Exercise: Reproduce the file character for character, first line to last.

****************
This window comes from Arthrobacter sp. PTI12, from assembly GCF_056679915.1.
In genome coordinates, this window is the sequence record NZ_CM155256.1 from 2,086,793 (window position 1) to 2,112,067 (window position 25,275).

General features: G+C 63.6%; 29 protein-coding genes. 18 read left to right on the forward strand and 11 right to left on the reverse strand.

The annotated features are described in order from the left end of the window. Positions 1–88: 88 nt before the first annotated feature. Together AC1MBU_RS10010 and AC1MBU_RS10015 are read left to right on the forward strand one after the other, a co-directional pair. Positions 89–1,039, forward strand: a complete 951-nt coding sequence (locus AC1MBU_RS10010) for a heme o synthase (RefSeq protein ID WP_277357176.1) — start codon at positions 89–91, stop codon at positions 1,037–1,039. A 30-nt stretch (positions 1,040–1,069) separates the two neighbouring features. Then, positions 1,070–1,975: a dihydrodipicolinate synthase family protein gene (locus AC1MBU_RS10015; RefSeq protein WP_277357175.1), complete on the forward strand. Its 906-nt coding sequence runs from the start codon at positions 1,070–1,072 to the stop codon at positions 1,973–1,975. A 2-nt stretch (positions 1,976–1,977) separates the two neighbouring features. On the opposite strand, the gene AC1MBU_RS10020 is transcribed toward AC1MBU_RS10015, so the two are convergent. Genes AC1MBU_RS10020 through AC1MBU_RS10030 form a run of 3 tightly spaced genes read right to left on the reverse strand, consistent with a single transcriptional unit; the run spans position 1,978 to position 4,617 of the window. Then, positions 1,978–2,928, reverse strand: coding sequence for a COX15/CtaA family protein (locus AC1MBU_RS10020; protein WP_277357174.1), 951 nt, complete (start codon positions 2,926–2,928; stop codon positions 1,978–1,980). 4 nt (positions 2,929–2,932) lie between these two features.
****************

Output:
This window comes from Arthrobacter sp. PTI12, from assembly GCF_056679915.1.
In genome coordinates, this window is the sequence record NZ_CM155256.1 from 2,086,793 (window position 1) to 2,112,067 (window position 25,275).

General features: G+C 63.6%; 29 protein-coding genes. 18 read left to right on the forward strand and 11 right to left on the reverse strand.

The annotated features are described in order from the left end of the window. Positions 1–88: 88 nt before the first annotated feature. Together AC1MBU_RS10010 and AC1MBU_RS10015 are read left to right on the forward strand one after the other, a co-directional pair. Positions 89–1,039, forward strand: a complete 951-nt coding sequence (locus AC1MBU_RS10010) for a heme o synthase (RefSeq protein ID WP_277357176.1) — start codon at positions 89–91, stop codon at positions 1,037–1,039. A 30-nt stretch (positions 1,040–1,069) separates the two neighbouring features. Then, positions 1,070–1,975: a dihydrodipicolinate synthase family protein gene (locus AC1MBU_RS10015; RefSeq protein WP_277357175.1), complete on the forward strand. Its 906-nt coding sequence runs from the start codon at positions 1,070–1,072 to the stop codon at positions 1,973–1,975. A 2-nt stretch (positions 1,976–1,977) separates the two neighbouring features. On the opposite strand, the gene AC1MBU_RS10020 is transcribed toward AC1MBU_RS10015, so the two are convergent. Genes AC1MBU_RS10020 through AC1MBU_RS10030 form a run of 3 tightly spaced genes read right to left on the reverse strand, consistent with a single transcriptional unit; the run spans position 1,978 to position 4,617 of the window. Then, positions 1,978–2,928, reverse strand: coding sequence for a COX15/CtaA family protein (locus AC1MBU_RS10020; protein WP_277357174.1), 951 nt, complete (start codon positions 2,926–2,928; stop codon positions 1,978–1,980). 4 nt (positions 2,929–2,932) lie between these two features.